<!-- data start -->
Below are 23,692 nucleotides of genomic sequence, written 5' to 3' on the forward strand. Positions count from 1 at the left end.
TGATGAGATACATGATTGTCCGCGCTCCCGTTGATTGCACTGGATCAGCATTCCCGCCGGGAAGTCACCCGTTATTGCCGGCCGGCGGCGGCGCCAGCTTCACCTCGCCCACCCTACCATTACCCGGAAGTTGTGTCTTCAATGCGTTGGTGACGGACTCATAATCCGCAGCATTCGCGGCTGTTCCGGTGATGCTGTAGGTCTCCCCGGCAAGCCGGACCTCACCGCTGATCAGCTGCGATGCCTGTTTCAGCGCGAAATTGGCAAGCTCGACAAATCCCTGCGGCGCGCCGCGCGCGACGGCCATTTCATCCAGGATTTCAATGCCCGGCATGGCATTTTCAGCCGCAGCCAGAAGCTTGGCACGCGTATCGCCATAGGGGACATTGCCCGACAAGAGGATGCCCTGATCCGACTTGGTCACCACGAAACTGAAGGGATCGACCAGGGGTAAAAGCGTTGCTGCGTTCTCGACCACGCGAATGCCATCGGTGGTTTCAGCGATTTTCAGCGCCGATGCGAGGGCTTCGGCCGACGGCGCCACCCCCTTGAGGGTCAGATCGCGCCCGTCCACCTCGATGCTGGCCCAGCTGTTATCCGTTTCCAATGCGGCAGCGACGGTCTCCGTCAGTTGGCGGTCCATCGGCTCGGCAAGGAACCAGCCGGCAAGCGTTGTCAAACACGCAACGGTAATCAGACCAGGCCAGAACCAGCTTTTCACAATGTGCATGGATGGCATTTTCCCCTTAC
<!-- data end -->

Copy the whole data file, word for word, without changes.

Below are 23,692 nucleotides of genomic sequence, written 5' to 3' on the forward strand. Positions count from 1 at the left end.
TGATGAGATACATGATTGTCCGCGCTCCCGTTGATTGCACTGGATCAGCATTCCCGCCGGGAAGTCACCCGTTATTGCCGGCCGGCGGCGGCGCCAGCTTCACCTCGCCCACCCTACCATTACCCGGAAGTTGTGTCTTCAATGCGTTGGTGACGGACTCATAATCCGCAGCATTCGCGGCTGTTCCGGTGATGCTGTAGGTCTCCCCGGCAAGCCGGACCTCACCGCTGATCAGCTGCGATGCCTGTTTCAGCGCGAAATTGGCAAGCTCGACAAATCCCTGCGGCGCGCCGCGCGCGACGGCCATTTCATCCAGGATTTCAATGCCCGGCATGGCATTTTCAGCCGCAGCCAGAAGCTTGGCACGCGTATCGCCATAGGGGACATTGCCCGACAAGAGGATGCCCTGATCCGACTTGGTCACCACGAAACTGAAGGGATCGACCAGGGGTAAAAGCGTTGCTGCGTTCTCGACCACGCGAATGCCATCGGTGGTTTCAGCGATTTTCAGCGCCGATGCGAGGGCTTCGGCCGACGGCGCCACCCCCTTGAGGGTCAGATCGCGCCCGTCCACCTCGATGCTGGCCCAGCTGTTATCCGTTTCCAATGCGGCAGCGACGGTCTCCGTCAGTTGGCGGTCCATCGGCTCGGCAAGGAACCAGCCGGCAAGCGTTGTCAAACACGCAACGGTAATCAGACCAGGCCAGAACCAGCTTTTCACAATGTGCATGGATGGCATTTTCCCCTTAC